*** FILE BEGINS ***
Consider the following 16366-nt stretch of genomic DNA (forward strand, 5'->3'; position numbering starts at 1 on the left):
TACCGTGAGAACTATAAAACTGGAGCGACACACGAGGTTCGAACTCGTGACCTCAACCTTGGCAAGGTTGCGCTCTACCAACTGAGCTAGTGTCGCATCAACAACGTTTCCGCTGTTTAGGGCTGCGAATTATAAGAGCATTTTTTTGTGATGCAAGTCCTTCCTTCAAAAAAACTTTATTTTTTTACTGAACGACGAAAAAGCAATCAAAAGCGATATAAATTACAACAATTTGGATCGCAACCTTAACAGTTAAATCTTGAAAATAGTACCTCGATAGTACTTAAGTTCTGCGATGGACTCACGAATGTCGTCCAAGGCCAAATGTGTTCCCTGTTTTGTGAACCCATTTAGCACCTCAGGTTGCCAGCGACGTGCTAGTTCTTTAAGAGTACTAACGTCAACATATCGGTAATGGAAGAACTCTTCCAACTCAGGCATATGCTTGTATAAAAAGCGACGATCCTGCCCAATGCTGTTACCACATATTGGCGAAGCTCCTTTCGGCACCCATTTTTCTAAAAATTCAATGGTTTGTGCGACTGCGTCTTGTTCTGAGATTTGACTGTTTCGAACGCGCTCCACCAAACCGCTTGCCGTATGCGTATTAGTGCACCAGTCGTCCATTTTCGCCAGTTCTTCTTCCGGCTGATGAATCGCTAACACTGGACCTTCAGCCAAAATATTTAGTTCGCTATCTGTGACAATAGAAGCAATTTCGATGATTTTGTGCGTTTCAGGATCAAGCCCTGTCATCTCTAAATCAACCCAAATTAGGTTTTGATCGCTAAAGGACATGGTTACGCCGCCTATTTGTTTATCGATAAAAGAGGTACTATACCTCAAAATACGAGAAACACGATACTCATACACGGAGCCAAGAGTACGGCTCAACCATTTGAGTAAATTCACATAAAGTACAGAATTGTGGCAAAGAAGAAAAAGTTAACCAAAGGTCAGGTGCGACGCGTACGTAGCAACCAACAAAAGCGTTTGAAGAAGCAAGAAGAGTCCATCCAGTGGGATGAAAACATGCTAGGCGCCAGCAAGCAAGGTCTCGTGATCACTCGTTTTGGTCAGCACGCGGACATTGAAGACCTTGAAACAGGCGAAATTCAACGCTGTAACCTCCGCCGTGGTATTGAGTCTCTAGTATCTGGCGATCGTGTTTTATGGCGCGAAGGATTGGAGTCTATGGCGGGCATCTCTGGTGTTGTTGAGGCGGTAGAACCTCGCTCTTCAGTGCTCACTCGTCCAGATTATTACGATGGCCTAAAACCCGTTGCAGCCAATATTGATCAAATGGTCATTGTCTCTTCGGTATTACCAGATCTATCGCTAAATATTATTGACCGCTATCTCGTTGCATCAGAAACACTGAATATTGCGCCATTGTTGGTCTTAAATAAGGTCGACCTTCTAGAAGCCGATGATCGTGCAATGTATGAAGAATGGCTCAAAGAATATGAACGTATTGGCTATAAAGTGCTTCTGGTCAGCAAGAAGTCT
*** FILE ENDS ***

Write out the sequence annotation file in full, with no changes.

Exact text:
Consider the following 16366-nt stretch of genomic DNA (forward strand, 5'->3'; position numbering starts at 1 on the left):
TACCGTGAGAACTATAAAACTGGAGCGACACACGAGGTTCGAACTCGTGACCTCAACCTTGGCAAGGTTGCGCTCTACCAACTGAGCTAGTGTCGCATCAACAACGTTTCCGCTGTTTAGGGCTGCGAATTATAAGAGCATTTTTTTGTGATGCAAGTCCTTCCTTCAAAAAAACTTTATTTTTTTACTGAACGACGAAAAAGCAATCAAAAGCGATATAAATTACAACAATTTGGATCGCAACCTTAACAGTTAAATCTTGAAAATAGTACCTCGATAGTACTTAAGTTCTGCGATGGACTCACGAATGTCGTCCAAGGCCAAATGTGTTCCCTGTTTTGTGAACCCATTTAGCACCTCAGGTTGCCAGCGACGTGCTAGTTCTTTAAGAGTACTAACGTCAACATATCGGTAATGGAAGAACTCTTCCAACTCAGGCATATGCTTGTATAAAAAGCGACGATCCTGCCCAATGCTGTTACCACATATTGGCGAAGCTCCTTTCGGCACCCATTTTTCTAAAAATTCAATGGTTTGTGCGACTGCGTCTTGTTCTGAGATTTGACTGTTTCGAACGCGCTCCACCAAACCGCTTGCCGTATGCGTATTAGTGCACCAGTCGTCCATTTTCGCCAGTTCTTCTTCCGGCTGATGAATCGCTAACACTGGACCTTCAGCCAAAATATTTAGTTCGCTATCTGTGACAATAGAAGCAATTTCGATGATTTTGTGCGTTTCAGGATCAAGCCCTGTCATCTCTAAATCAACCCAAATTAGGTTTTGATCGCTAAAGGACATGGTTACGCCGCCTATTTGTTTATCGATAAAAGAGGTACTATACCTCAAAATACGAGAAACACGATACTCATACACGGAGCCAAGAGTACGGCTCAACCATTTGAGTAAATTCACATAAAGTACAGAATTGTGGCAAAGAAGAAAAAGTTAACCAAAGGTCAGGTGCGACGCGTACGTAGCAACCAACAAAAGCGTTTGAAGAAGCAAGAAGAGTCCATCCAGTGGGATGAAAACATGCTAGGCGCCAGCAAGCAAGGTCTCGTGATCACTCGTTTTGGTCAGCACGCGGACATTGAAGACCTTGAAACAGGCGAAATTCAACGCTGTAACCTCCGCCGTGGTATTGAGTCTCTAGTATCTGGCGATCGTGTTTTATGGCGCGAAGGATTGGAGTCTATGGCGGGCATCTCTGGTGTTGTTGAGGCGGTAGAACCTCGCTCTTCAGTGCTCACTCGTCCAGATTATTACGATGGCCTAAAACCCGTTGCAGCCAATATTGATCAAATGGTCATTGTCTCTTCGGTATTACCAGATCTATCGCTAAATATTATTGACCGCTATCTCGTTGCATCAGAAACACTGAATATTGCGCCATTGTTGGTCTTAAATAAGGTCGACCTTCTAGAAGCCGATGATCGTGCAATGTATGAAGAATGGCTCAAAGAATATGAACGTATTGGCTATAAAGTGCTTCTGGTCAGCAAGAAGTCT